My memory is good. My friends can all attest to this. And my memory has always been good. From the time I was two or three, my parents could count on me to remember every relative’s phone number. Before the mobile phone’s phonebook function was a norm, my ability was a great asset to them.
Later on my life, it helps that I was in every competition and activity in my primary school that requires some form of memorising, from story-telling competitions to emcee.
And if you attended my wedding, you’ll notice that I delivered my speech without any script. It was all “written” in my head a week ago, and I “stored” it there, rehearsed once more as I showered (by running it in my head) before the wedding banquet, and delivered it on the stage.
Good memory is a blessing, but it can sometimes be a curse. Here’s why:
1. It’s irritating when nobody can remember you
You’ve seen this person once at a party and were briefly introduced to him/her. You chatted for a minute, exchange niceties and either of you had to leave. One year later, you see him/her again. “Hey, Alice! It’s been a while!”
Usually, the reply would be: I’m sorry, you are…
“Remember, we met at a party in February last year and Beatrice introduced us?”
Dammit, why can’t anyone get their act together and remember human beings they’ve been introduced to? Do I have to remind her she was wearing a red dress with ruffles details, and she paired it with a rose gold horseshoe necklace for her to believe that we’ve met? Now it makes me look like I cared so much about you when actually I could remember these because I remember everything.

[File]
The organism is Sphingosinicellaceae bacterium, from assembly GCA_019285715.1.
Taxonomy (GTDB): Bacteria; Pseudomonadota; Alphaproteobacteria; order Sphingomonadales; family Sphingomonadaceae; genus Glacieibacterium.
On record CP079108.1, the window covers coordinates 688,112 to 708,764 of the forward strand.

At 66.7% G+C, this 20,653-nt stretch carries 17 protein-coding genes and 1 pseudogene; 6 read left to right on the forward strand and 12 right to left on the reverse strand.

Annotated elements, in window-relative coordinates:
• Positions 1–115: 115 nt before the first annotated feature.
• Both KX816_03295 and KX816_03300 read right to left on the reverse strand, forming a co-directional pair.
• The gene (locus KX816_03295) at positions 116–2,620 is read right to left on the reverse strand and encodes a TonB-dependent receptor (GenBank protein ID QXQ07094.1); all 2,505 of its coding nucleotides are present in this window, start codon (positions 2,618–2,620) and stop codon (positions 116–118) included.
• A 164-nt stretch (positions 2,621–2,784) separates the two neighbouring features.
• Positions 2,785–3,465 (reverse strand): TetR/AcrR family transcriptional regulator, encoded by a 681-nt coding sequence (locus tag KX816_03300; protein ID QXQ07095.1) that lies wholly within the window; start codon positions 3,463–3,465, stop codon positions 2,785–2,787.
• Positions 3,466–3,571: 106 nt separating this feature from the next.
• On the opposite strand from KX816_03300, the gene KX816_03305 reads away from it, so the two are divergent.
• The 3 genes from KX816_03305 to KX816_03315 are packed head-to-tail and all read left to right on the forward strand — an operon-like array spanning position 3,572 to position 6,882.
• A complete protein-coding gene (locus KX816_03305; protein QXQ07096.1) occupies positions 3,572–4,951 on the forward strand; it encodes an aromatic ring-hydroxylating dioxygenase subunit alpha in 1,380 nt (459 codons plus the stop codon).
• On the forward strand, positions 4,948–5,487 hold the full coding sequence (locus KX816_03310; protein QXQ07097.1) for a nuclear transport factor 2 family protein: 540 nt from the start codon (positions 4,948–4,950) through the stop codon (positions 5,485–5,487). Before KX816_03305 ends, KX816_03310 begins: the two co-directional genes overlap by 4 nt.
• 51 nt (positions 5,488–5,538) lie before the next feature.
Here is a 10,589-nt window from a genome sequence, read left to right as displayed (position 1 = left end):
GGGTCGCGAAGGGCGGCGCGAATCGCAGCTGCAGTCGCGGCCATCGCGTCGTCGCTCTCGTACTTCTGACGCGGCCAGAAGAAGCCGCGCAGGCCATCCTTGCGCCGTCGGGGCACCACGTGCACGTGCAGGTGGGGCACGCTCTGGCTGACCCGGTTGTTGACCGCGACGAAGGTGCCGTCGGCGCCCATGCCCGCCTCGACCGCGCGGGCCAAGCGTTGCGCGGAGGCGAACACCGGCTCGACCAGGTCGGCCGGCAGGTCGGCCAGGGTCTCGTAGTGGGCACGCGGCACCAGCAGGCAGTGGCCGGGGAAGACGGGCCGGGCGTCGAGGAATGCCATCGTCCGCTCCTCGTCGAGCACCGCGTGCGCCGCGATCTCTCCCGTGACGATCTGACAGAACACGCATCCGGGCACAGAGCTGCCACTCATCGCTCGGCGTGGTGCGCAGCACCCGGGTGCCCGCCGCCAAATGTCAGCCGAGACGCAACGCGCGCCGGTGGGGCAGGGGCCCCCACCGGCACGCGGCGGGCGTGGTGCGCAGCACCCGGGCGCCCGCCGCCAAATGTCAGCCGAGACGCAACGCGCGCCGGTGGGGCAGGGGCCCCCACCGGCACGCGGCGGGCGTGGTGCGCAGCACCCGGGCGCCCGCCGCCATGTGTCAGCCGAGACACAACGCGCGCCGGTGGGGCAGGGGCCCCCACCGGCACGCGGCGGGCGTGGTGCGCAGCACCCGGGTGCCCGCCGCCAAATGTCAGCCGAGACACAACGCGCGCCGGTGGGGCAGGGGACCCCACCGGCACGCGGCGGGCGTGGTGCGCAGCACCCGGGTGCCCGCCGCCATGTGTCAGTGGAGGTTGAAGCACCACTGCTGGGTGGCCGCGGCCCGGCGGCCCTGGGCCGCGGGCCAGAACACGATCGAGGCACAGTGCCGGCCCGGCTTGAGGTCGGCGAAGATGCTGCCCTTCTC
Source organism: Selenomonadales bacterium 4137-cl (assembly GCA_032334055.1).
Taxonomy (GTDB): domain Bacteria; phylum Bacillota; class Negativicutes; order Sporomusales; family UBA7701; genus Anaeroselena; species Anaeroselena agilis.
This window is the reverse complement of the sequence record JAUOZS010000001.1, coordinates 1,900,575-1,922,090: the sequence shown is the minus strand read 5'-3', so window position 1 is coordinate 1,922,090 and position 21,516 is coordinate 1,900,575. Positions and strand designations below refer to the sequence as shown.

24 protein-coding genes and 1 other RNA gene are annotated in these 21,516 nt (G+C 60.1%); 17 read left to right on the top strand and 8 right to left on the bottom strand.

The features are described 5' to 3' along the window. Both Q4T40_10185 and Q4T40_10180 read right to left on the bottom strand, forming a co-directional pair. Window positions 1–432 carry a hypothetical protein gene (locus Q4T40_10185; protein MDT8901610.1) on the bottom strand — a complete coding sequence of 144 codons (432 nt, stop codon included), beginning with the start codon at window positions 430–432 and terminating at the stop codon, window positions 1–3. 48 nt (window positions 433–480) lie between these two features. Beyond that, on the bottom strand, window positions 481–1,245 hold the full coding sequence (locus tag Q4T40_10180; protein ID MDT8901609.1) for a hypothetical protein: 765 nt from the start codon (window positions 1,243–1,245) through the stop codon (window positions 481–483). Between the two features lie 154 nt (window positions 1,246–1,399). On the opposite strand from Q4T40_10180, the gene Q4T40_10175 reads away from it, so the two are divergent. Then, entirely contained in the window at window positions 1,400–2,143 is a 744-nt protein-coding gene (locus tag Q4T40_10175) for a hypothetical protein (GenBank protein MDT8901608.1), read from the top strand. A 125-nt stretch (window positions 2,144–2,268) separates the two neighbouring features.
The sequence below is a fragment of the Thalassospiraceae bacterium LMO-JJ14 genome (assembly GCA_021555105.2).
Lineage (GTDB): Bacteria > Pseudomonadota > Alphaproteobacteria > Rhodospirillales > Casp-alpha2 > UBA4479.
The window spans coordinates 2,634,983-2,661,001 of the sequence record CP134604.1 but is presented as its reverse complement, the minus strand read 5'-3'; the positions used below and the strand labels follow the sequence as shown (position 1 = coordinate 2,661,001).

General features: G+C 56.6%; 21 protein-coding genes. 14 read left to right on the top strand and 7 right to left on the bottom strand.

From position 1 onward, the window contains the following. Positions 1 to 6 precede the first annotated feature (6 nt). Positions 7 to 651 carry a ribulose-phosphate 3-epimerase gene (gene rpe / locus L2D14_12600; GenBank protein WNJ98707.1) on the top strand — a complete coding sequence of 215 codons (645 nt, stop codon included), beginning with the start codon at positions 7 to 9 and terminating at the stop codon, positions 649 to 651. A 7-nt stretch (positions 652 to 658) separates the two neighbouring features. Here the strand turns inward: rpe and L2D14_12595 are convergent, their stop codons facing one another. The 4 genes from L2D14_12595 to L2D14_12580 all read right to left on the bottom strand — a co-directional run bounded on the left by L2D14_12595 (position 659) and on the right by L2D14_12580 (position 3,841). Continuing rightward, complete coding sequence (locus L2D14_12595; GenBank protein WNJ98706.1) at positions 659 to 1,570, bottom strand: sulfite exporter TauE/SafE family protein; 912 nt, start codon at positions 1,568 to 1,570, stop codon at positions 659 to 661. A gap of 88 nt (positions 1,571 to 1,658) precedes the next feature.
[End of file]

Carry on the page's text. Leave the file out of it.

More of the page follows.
(True story that happened recently: I was introduced to another blogger by a PR manager. Said blogger shook my hand and asked for my name again, obviously looking like it was the first time we met. I was so upset, I raised my voice and said: OMG! We’ve met so many times, had tea together, and corresponded via emails so many times! You don’t remember?” The last correspondence we had was two years ago. BUT STILL! Then, whatever conversation we had later was just awkward, because whatever she told me, I was thinking “Yes, yes I know already!” and whatever she asked me, I was thinking “Dammit, I’ve told you before already!” I felt as if I were talking to someone who suffered from amnesia. I just wanted to rant about this, because I seriously think this has more to do with her very poor memory than my good memory.)
2. Sometimes people think you’re a creep
A continuation from the scenario from #1. You can remember EVERYTHING the almost-stranger said to you in the previous meeting. Perhaps in that short 10-minute conversation, she briefly mentioned her family.
At the second meeting, after she reluctantly say hi and acknowledge that you probably really met a year ago, the conversation is likely to go like this:
She: “My brother plays the piano too! And he’s pretty good on it.”
You: “Oh? The older one or the younger one?”
She: “How did you know I had two brothers?”
You: “You told me at the last meeting. That your elder brother’s working at a club, and your younger brother’s in NUS.”